After a long winter, the green explosion of spring is breathtaking. When you live in a place that’s frozen for plenty of the year like Minnesota, you learn to appreciate Spring that much more, and if you’re like me, you want to stuff your greedy face full of all of the treats you’ve been waiting to see since the last season.
I’m not the only one that goes wild for Spring veggies though. In Rome they have a dish that celebrates yearly rebirth, called vignarola, or vignole. Basically you take a bunch of spring vegetables and stew them with a little pork, some onions, and a bunch of artichokes. It gets cooked until its all soft and army green, which, although we in the United States might not find that appetizing to look at, makes the flavor of the vegetables blend together to create a nice harmony.
I thought I’d make a vignarola using Midwest spring vegetables, since we have plenty. Peas, favas, and asparagus, the usual suspects are here, but what makes this really special is the vegetal variety. Instead of onions, I used ramps, as well as their leaves. Since artichokes aren’t available yet, I cooked Burdock just like the Italians might artichokes: braised with some lemon and stock until they’re tender and soft. Fiddleheads add some great texture and interest, and dock leaves add another green hue.
Finally, every thing is pulled together by some icy wild peppermint. You could substitute spearmint, (traditionally I’m pretty sure they used pennyroyal) but since I just discovered my first patch of wild peppermint I’ve been putting it in everything. Mint and Spring vegetables are a match made in heaven, and it’s the real secret to the “wows” you’ll get from serving something like this, so don’t be shy with it.
This recipe is all about improvisation to me. To get the feel of the dish though, I’d say it’s important to have some peas, favas and mint, as well as artichokes or burdock, but beyond that it could really be anything you want. Some recipes I’ve seen add wilted greens, some don’t. Some add pork, some omit it. Play around and come up with a combo of vegetables you like, the possibilities are really endless.
Oh! I Almost forgot another great part. Fresh vegetables like this love rich oil, in Italy they would garnish each portion with a couple glugs of nice olive oil. Sadly we don’t grow olives in the Midwest, but we do have something that is pretty darn comparable: virgin sunflower oil. My favorite variety is Smudes, and it’s awesome. You could definitely use some nice cold-pressed olive oil if you want, but I really recommend searching for some sun oil, it’s got a really potent, interesting flavor.
Serves 4 as an entree. Think of it like you would a hearty vegetable soup. Serve with a crusty piece of bread and it’ll make a nice, light meal. If you omit the pork it’s a vegan paradise.
- 2 oz nice slab bacon, diced 1/2 in
- 1 cup asparagus, sliced diagonally 1/2 inch thick
- 1 cup shelled english peas (you can sub frozen, if you do, don’t blanch them)
- 1 cup shelled fava beans (you can sub frozen, if you do, don’t blanch them. Look for frozen favas in asian grocery stores, they’re way cheap, and will be labeled “broad beans”)
- 1 cup fresh fiddle head ferns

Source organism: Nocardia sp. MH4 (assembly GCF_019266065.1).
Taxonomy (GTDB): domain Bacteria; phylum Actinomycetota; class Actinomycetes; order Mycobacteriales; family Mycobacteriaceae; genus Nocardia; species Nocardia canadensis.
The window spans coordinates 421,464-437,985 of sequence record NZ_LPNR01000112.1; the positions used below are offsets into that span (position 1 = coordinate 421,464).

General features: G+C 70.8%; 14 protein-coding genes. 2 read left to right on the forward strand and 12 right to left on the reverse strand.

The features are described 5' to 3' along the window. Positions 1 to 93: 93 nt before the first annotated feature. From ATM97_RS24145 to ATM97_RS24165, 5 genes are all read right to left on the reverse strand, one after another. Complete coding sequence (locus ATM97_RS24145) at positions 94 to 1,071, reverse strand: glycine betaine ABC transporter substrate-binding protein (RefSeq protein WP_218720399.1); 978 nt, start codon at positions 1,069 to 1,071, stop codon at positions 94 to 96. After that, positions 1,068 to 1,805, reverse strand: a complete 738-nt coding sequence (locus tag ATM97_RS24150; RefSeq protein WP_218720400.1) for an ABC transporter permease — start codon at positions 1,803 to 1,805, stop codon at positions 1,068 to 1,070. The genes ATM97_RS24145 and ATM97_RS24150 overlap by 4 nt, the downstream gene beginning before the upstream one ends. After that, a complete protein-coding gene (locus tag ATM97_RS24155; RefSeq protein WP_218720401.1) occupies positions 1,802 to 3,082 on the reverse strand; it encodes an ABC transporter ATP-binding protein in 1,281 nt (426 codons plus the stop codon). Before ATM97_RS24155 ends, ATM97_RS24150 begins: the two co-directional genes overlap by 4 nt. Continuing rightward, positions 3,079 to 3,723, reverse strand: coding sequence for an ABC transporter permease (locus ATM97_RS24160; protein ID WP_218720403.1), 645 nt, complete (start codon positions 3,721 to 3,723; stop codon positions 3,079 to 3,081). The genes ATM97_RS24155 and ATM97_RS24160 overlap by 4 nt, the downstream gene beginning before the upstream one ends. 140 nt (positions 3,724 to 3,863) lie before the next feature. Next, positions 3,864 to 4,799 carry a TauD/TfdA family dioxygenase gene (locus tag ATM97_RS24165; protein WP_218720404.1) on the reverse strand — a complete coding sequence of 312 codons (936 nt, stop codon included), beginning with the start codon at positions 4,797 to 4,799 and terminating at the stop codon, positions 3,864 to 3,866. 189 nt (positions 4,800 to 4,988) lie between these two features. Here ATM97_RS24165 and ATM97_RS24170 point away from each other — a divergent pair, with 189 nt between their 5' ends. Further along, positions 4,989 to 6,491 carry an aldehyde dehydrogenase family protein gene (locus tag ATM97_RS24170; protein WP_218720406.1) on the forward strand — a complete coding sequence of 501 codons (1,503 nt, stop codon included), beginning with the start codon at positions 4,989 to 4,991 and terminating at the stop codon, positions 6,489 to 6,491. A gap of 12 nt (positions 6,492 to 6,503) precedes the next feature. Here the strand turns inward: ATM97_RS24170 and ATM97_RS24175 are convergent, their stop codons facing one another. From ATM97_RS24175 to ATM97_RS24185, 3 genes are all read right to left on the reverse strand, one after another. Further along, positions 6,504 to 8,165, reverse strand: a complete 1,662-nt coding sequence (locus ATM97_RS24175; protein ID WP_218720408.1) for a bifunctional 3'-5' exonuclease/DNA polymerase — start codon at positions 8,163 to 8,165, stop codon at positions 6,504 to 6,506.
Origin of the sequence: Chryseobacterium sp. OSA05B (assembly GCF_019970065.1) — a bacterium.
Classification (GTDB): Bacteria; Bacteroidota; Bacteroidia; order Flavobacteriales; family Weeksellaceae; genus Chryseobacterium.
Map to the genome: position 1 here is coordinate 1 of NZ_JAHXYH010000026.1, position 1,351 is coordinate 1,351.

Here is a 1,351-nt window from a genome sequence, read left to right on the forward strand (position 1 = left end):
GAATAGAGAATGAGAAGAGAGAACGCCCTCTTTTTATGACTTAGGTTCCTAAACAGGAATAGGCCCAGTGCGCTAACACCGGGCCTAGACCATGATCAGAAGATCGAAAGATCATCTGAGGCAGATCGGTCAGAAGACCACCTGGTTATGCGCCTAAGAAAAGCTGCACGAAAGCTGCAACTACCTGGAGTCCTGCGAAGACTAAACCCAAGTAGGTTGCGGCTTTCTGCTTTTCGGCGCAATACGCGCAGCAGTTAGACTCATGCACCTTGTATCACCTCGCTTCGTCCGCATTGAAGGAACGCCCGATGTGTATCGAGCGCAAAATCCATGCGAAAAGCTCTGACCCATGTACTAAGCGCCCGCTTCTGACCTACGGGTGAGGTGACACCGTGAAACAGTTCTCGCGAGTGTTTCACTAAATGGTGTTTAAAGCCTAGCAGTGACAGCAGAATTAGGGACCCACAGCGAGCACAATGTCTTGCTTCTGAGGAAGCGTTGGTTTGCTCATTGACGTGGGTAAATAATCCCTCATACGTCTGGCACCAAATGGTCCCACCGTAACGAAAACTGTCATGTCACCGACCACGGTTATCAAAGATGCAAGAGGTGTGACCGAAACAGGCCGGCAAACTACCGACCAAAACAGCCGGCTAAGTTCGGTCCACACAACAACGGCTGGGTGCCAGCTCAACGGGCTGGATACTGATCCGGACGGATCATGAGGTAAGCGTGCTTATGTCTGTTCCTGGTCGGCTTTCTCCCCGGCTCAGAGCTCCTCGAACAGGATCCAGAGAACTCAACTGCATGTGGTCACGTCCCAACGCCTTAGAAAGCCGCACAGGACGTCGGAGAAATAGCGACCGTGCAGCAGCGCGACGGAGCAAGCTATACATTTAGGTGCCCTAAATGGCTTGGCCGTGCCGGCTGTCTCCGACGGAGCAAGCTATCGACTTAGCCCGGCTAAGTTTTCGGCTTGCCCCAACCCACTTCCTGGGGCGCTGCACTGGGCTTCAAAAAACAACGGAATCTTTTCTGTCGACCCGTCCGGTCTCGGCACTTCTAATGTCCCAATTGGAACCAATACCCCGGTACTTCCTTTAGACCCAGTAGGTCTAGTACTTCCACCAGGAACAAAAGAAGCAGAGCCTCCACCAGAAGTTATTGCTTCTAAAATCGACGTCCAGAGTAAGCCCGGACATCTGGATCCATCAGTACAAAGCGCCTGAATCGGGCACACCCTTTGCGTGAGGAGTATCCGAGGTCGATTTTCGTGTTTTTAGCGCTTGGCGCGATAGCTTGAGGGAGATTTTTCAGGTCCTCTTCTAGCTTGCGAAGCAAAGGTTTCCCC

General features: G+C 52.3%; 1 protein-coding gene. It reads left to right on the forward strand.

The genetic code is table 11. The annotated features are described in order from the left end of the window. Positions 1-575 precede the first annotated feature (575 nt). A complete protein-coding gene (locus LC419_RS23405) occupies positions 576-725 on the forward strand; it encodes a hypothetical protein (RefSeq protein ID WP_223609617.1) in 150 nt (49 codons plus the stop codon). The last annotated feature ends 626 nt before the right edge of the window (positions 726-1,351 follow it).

- 8 large ramps, leaves removed and sliced into 1 inch strips, bulbs sliced
- 3 cups curly dock or kale (if you use kale, blanch it like the peas, asparagus and favas. Don’t blanch dock since it won’t keep it’s color anyway.)
- 2.5 cups chicken stock, preferably homemade, if you use store bought, go easy on the salt. Water or vegetable stock could be substituted in a pinch
- Kosher salt, to taste
- 1/8 cup virgin sunflower oil
- Fresh ground black pepper, to taste
- 1 cup braised burdock (recipe follows)
- 1/4 cup fresh peppermint or spearmint, shredded or torn
- Bring 4 quarts of salted water to a rolling boil. One at a time, add the asparagus, peas, favas, and lastly the fiddleheads (add them last since they turn the water a swampy color). Cook each type of vegetable for 1 minute, remembering to allow the water to return to a boil before adding the next vegetable. Remove each of the vegetables and cool in an ice bath, then drain and reserve until needed. If you are using fresh favas and peas, cook each of them longer than the other vegetables, say two minutes, especially the favas since they tend to take a while to get tender.
- In a large, high sided pan, render the bacon on medium heat until crisp. Discard half of the fat, then add the sliced ramp bulbs and cook until translucent, 1 minute. Season the ramps lightly with salt.
- Add the blanched vegetables, chicken stock and the burdock and cook until they are soft and tender, about 5 minutes. Add the ramp leaves, curly dock and wilt. Finally add the peppermint at the last minute.
- Double check the seasoning for salt and pepper, then serve immediately in heated bowls by scooping out the vegetables, ladling some of the remaining broth over each portion, and finally garnishing each bowl equally with the sunflower oil.
- 1 large burdock or gobo burdock, this should be about a lb
- 1 lemon, quartered
- 1 fresh bay leaf
- Kosher salt, to taste
- 1 clove of garlic, whacked with the back of a knife
- 1 cup dry white wine
- Peel the burdock if it’s big and wider than 2 in, if it’s thin, scrub it with a scouring pad to avoid wasting product. As you peel or scrub the burdock, immediately dip it into water seasoned with lemon juice from 3 of the lemon quarters, which will stop it from oxidizing. Reserve the last lemon wedge for seasoning the braise.
- When the burdock is peeled, dice it into 1in chunks, then put it in a sauce pan with the remaining ingredients and cover with water. Bring the mixture to a boil and then turn the heat down to a simmer. Cook the burdock covered like this for 1 hour, or until very tender. You definitely want to err on the side of overcooking here. When the burdock is completely soft, transfer it to a container to cool, and reserve until needed.